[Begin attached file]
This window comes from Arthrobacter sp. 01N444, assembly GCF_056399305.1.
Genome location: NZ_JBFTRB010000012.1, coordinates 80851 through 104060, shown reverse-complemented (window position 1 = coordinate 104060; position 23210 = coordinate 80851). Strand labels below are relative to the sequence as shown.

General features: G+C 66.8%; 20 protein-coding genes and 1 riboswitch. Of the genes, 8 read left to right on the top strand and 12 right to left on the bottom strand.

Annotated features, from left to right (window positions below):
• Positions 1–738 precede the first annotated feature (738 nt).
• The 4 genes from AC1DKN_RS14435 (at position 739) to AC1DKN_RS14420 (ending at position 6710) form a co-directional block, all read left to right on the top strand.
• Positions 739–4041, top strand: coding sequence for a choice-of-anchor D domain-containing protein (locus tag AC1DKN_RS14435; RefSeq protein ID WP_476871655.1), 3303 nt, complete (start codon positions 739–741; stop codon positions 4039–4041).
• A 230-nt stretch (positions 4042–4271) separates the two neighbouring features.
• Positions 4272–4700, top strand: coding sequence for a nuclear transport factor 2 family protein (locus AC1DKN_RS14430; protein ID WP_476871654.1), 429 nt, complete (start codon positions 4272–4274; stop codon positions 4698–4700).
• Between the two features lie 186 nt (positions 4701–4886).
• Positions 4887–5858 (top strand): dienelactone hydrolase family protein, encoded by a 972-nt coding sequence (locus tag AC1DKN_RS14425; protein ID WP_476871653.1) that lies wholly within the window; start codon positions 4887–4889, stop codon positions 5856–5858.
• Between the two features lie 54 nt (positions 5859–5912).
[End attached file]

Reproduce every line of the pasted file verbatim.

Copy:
This window comes from Arthrobacter sp. 01N444, assembly GCF_056399305.1.
Genome location: NZ_JBFTRB010000012.1, coordinates 80851 through 104060, shown reverse-complemented (window position 1 = coordinate 104060; position 23210 = coordinate 80851). Strand labels below are relative to the sequence as shown.

General features: G+C 66.8%; 20 protein-coding genes and 1 riboswitch. Of the genes, 8 read left to right on the top strand and 12 right to left on the bottom strand.

Annotated features, from left to right (window positions below):
• Positions 1–738 precede the first annotated feature (738 nt).
• The 4 genes from AC1DKN_RS14435 (at position 739) to AC1DKN_RS14420 (ending at position 6710) form a co-directional block, all read left to right on the top strand.
• Positions 739–4041, top strand: coding sequence for a choice-of-anchor D domain-containing protein (locus tag AC1DKN_RS14435; RefSeq protein ID WP_476871655.1), 3303 nt, complete (start codon positions 739–741; stop codon positions 4039–4041).
• A 230-nt stretch (positions 4042–4271) separates the two neighbouring features.
• Positions 4272–4700, top strand: coding sequence for a nuclear transport factor 2 family protein (locus AC1DKN_RS14430; protein ID WP_476871654.1), 429 nt, complete (start codon positions 4272–4274; stop codon positions 4698–4700).
• Between the two features lie 186 nt (positions 4701–4886).
• Positions 4887–5858 (top strand): dienelactone hydrolase family protein, encoded by a 972-nt coding sequence (locus tag AC1DKN_RS14425; protein ID WP_476871653.1) that lies wholly within the window; start codon positions 4887–4889, stop codon positions 5856–5858.
• Between the two features lie 54 nt (positions 5859–5912).